You hear them at parties, at quinceneras, at marriage celebrations, at restaurant’s, and on television. Mariachis are part of the soundtrack of South Texas. Their beautiful suits and their strong gritos is as much as part of our identity, as Tejano music is, but for now our mariachis are largely silenced. Their livelihoods depend on events and the coronavirus has shut them all down in the foreseeable future.
Hector Roldan, an independent mariachi singer, who was expecting a busy Spring between Cinco De Mayo and Mother’s Day is now on hold with social distancing orders by Texas Governor Greg Abbott.
Greg Abbott, held a press conference on Monday and ordered for stay-at-home orders to be relinquished so the economy can open back up, but not without social distancing conditions of no more than 25% of capacity for businesses, such as restaurants. The capacity of restaurants and event centers where mariachis perform will be empty and a grim outlook for those in a mariachi , but for how long?
There doesn’t seem to be a petition for mariachi economic relief by government officials or citizens due the cash transactions from promoters and planners for mariachi performances, but mariachis are trying to stay alive. The mariachi community is affected due to no government aid, such as stimulus check and it is a travesty for mariachis who define South Texas and play a major role in Corpus Christi life.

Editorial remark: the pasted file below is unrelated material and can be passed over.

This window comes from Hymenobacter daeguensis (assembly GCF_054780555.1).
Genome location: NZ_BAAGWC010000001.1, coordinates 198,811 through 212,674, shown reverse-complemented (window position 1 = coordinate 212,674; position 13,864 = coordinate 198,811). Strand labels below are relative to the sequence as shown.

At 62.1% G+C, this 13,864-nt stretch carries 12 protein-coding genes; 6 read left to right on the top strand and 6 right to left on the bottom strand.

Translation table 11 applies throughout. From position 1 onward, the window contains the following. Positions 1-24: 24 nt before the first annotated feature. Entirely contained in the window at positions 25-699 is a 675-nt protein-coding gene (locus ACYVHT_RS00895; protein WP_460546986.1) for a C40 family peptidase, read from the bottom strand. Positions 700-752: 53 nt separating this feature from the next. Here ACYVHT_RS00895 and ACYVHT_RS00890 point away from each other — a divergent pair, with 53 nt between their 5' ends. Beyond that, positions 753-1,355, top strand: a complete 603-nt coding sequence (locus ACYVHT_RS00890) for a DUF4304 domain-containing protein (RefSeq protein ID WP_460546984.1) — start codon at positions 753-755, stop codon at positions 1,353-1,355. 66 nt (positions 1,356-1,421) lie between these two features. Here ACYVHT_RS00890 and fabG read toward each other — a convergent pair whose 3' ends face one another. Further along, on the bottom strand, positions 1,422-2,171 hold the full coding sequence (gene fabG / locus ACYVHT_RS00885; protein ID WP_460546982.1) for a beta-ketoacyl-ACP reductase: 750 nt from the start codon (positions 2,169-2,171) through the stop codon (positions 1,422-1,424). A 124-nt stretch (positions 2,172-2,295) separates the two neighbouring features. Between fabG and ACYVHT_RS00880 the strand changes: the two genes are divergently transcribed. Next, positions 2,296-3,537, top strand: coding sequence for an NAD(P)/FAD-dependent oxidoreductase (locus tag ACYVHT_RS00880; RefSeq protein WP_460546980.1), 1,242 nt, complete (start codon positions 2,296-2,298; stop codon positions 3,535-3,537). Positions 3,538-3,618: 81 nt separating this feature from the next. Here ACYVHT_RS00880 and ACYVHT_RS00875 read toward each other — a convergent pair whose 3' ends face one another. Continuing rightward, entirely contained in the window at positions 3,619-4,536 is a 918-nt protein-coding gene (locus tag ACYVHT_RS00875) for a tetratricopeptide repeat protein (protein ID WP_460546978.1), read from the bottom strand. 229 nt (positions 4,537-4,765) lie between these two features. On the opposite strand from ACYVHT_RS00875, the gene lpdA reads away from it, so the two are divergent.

Not only are mariachis going through a difficult time, but all musicians are as well. With many college and high school celebrations in peoples backyard, it is completely quiet this Spring. Many of the mariachi members cannot even have a rehearsal on Zoom or Skype due to different internet speeds of members, some maybe be slower than others, which is vital to be in sync and harmony with vocals. Some video chat applications, like Zoom, freeze making vocals glitch and off tempo practices.
There are videos from artists such as Mariah Carey and different orchestra bands who have made coronavirus videos that look like they are playing live, but in actuality are playing individually recorded in their own homes and than edited.
But, “nothing is like performing live with audiences to feel the emotions” says Hector Roldan, who is known as the “Mariachi Legend” from the Rio Grande Valley to Laredo, Texas. Roldan says it’s devastating for his livelihood and who has been performing for my than 30 years with more than 1,000 performances under his undisputed belt.
“Amor eterno” by Juan Gåbriel is a much needed song to be heard during these difficult times says Hector Roldan. It’s about a person who has died like your mother, brother, or friend and it they cannot be forgotten says Roldan. “Cruz De Olvido” by Juan Zaizar is another good song that Hector Roldan would like to sing to audiences. Many of the songs he wants to perform are about someone who has passed away because many people are dying from the pandemic COVID-19.
“You can’t even see the ones that are dying right now because of the Nueces County stay at home order” says Roldan.
Will Mariachi music survive?